(informal) Something that may seem good and favourable but that actually brings ruin to hopes, plans, etc.
The role in the soap opera was the kiss of death for Ann's career as a theatrical actress.
He rehashed adding his usual bit of originality (a little morbid in this case) but forgot that throwing up on the stage cannot seem good and favourable.
In Old English, both ‘thick’ and ‘fast’ meant ‘close together’.
You don't have to go to Old English to have that meaning for thick and fast. Those words still have that meaning very much. Upendran's venturing into Old English is plainly due to his absolute ignorance of the etymology of these two words. For once you start with the etymology of them there is no stopping with Old English as they have etymology going much farther back in the evolution of language.
thick: Old English þicce = Old Frisian thikke, Old Saxon þikki, Old High German dicki, dichi (Dutch dik, German dick), Old Norse þykkr, from Germanic, of unkn. origin.
fast: Old English fæst = Old Frisian fest, Old Saxon fast (Dutch vast), Old High German festi (German fest), Old Norse fastr, from Germanic.


  1. LOL, and I thought I was the only one annoyed by this self proclaimed expert's so called expertise.

  2. omg! a Kozhikodan blogger? and that initialism from the homemaker mother!

  3. salivating at the prospect of homemaker mother?

  4. Good work, agreed. But here's a bit of advice: Take better care of your own use of the language - especially when you attempt criticism.

    The question he attempts to answers can easily find answers by a Google search.’ Did 'Calicocentric' step into the boots of Upendran here?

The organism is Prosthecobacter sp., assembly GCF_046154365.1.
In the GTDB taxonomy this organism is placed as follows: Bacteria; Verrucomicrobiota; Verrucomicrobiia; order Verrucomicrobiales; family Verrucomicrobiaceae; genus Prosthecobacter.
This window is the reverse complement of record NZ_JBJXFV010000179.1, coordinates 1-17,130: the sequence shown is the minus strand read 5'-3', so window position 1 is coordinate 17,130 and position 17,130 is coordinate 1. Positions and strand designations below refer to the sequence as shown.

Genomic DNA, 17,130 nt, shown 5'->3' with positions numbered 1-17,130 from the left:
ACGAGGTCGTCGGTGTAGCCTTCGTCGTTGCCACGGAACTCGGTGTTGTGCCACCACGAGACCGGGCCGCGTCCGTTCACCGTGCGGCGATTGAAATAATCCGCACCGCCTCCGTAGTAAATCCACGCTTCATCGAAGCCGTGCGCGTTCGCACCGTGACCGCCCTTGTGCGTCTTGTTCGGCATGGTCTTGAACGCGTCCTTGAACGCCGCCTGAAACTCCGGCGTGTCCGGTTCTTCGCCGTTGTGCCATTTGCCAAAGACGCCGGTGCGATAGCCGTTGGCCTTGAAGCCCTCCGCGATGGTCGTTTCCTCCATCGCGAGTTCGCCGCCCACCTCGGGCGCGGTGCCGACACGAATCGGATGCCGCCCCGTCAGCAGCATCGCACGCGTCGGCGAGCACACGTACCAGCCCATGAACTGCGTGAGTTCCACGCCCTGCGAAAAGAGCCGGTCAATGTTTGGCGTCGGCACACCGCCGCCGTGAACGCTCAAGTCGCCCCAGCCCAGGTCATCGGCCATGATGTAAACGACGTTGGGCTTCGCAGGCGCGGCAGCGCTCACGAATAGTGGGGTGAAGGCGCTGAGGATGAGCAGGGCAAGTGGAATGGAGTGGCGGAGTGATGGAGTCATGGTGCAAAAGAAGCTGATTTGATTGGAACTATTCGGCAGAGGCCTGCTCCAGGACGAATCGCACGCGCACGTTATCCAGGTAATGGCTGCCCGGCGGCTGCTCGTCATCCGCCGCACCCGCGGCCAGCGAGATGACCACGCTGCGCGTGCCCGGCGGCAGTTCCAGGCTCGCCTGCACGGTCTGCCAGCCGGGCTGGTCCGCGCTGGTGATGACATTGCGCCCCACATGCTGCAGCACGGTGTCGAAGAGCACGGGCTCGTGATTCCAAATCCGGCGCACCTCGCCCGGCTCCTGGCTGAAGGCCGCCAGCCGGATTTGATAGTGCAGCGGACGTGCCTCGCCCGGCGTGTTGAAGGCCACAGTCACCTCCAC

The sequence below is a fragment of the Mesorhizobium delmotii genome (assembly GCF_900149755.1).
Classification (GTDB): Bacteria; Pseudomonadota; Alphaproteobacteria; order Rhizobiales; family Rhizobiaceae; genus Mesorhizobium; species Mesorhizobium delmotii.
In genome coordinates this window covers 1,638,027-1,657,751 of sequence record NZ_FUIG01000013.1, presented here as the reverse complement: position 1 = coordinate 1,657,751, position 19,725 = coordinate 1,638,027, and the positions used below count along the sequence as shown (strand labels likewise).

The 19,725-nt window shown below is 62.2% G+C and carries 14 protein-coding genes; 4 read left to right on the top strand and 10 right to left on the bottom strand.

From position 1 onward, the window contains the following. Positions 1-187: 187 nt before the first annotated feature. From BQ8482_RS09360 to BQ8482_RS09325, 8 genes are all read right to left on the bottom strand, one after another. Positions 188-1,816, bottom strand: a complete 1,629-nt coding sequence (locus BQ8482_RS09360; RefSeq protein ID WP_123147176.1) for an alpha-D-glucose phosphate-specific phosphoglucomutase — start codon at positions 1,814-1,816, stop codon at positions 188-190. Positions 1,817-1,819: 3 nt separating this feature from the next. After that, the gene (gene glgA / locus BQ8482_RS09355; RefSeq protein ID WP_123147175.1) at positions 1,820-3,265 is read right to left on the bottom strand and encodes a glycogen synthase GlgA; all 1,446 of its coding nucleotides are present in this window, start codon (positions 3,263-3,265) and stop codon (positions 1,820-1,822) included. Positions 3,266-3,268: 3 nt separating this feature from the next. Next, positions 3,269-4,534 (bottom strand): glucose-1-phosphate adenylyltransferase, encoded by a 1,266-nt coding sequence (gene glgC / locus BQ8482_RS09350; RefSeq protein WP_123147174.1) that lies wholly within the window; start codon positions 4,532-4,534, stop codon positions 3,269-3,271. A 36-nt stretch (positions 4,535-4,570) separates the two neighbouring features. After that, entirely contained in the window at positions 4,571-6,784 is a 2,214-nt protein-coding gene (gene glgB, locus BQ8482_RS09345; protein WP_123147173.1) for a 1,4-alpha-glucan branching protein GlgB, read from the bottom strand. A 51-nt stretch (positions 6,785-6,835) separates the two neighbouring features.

5. Hmm
    I can't remember why I wrote that silly sentence. "Can be easily answered" is straight.
    Despite the idiosyncrasy the sentence does make sense, grammatically too.
    You don't normally step into somebody else's boots, but shoes.

  6. It seems that it was a case of 'mix-up'. You were trying to say something like 'The question he attempts to answer can be easily answered by a Google search' or 'They (those who ask such questions) can easily find answers by...', but ended up mixing the two sentences. A common mistake sometimes made even by those who are proficient in the language.

    And, well, I knew the usage 'step into someone else's shoes', but used the word 'boot' intenting to add a 'comic effect' mimicing Upendran's style of modifying phrases, idioms etc. (I should have put the word as 'boots' instead of boots.)

  7. 'Despite the idiosyncrasy the sentence does make sense, grammatically too.'

    I couldn't understand what you meant by this sentence. I felt that the original sentence (The question he attempts to answers...) does NOT make sense.

  8. one can see why this blog is called a "dusty room"